The contribution to the Luxembourg economy of family businesses is being overlooked by policy makers and government, a leading entrepreneur has said.
Family businesses provide 40 percent of employment in Luxembourg and account for 72 percent of companies but this important contribution is being ignored by decision-makers, Laurent Koener, Managing Partner of Koener Consulting Group and fifth generation of a family business said at an Indian Business Chamber event on Monday.
“There's a lack of an overall picture of their contribution,” he said, “A lack of awareness among policy makers not to mention government and public institutions about the political frame of family businesses.”
During Mr Koener's talk about fostering family entrepreneurship in Luxembourg, he highlighted the strengths and weaknesses of family businesses. Among the strengths was the ability of family businesses to weather economic crises given their prudent approach to finance.
He emphasised that for family entrepreneurship to flourish, it needed to be emphasised among young people that working in family business is a valid career choice.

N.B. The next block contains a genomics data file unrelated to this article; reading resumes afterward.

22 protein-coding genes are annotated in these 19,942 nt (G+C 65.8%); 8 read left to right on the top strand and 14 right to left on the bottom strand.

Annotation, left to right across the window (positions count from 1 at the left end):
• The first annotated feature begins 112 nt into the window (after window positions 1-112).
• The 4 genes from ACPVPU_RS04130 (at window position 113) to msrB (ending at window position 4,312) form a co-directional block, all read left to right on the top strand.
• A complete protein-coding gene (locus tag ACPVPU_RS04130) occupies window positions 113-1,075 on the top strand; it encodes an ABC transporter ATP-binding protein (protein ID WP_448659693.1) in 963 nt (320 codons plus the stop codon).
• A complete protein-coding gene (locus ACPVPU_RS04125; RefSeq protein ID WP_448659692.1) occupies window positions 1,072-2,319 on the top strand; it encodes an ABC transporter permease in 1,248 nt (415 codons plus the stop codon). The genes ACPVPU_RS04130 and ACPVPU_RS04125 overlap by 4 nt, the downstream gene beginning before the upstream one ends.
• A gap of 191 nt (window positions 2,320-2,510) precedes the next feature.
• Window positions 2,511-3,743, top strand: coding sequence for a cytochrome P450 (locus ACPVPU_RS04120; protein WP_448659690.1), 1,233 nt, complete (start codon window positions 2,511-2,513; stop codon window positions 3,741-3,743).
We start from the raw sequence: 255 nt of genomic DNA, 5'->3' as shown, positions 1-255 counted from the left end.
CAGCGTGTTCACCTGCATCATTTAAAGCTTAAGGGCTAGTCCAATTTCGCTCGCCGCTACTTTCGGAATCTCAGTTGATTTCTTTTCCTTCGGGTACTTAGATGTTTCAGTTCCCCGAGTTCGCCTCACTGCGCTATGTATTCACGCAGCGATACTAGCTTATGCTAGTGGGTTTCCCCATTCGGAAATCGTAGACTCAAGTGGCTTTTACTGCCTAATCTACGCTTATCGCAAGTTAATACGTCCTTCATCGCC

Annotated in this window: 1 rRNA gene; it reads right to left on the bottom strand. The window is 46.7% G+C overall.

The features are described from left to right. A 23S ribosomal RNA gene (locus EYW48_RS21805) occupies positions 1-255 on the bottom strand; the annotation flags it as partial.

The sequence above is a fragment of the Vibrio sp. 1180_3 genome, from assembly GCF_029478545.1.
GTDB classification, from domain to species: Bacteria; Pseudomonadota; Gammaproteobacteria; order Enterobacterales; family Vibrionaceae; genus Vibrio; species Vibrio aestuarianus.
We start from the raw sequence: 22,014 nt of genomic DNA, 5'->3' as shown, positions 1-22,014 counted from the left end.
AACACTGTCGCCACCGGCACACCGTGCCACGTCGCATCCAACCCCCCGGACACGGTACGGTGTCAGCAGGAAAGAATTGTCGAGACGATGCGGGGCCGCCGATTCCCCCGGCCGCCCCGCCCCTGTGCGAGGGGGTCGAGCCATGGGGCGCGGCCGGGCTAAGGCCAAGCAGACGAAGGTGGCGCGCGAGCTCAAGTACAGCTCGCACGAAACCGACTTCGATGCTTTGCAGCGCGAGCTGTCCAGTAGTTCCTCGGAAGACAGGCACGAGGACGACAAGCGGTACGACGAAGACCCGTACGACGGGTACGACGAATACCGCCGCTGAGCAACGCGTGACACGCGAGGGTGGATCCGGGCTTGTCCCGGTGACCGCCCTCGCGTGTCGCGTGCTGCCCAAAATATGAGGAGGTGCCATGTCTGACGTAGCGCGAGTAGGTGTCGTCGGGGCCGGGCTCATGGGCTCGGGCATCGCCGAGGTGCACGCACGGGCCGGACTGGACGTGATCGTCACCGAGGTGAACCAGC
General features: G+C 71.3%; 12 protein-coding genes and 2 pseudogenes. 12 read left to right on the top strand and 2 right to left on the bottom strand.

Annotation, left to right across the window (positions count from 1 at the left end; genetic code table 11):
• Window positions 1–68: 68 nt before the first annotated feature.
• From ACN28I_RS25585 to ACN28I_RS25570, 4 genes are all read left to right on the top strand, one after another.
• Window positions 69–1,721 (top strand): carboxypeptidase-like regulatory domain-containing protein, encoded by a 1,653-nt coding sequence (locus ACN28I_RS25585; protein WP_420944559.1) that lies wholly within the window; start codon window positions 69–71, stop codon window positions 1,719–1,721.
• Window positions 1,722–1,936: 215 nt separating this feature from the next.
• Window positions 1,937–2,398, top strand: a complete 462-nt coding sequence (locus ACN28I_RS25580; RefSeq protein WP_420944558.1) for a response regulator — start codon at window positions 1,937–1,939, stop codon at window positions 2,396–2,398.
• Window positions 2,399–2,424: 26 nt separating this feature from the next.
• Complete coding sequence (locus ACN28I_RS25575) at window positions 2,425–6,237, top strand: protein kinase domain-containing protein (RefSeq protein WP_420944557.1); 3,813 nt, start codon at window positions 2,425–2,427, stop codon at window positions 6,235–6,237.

“Its very important to show young people and students that there is an alternative to going to work for the state for life. You can always be an entrepreneur,” he said.
Already a number of initiatives are in place to help, including the Jonk Entrepreneuren and Creative Young Entrepreneur Award. Yet, still, family entrepreneurship is not a mindset common among Luxembourg nationals. A recent survey cited by Mr Koener found that only 39 percent of Luxembourgers considered entrepreneurship a “real career choice”.
Mr Koener stressed that for potential family entrepreneurs of the future to succeed, they needed contact with companies in order to foster an entrepreneurial spirit. Furthermore, he said that there needed to be more training sessions and conferences on the subject.
With family businesses playing such an integral role in the Luxembourg economy their continued existence is crucial for the country's success. As such, Mr Koener reminded listeners of the importance of drawing up a succession plan for family businesses at an early stage and of seeking external support from consultants to follow this process through.
In his experience, he said that all too often family businesses leave succession planning too late. He warned that this process can take anything up to 10 years.
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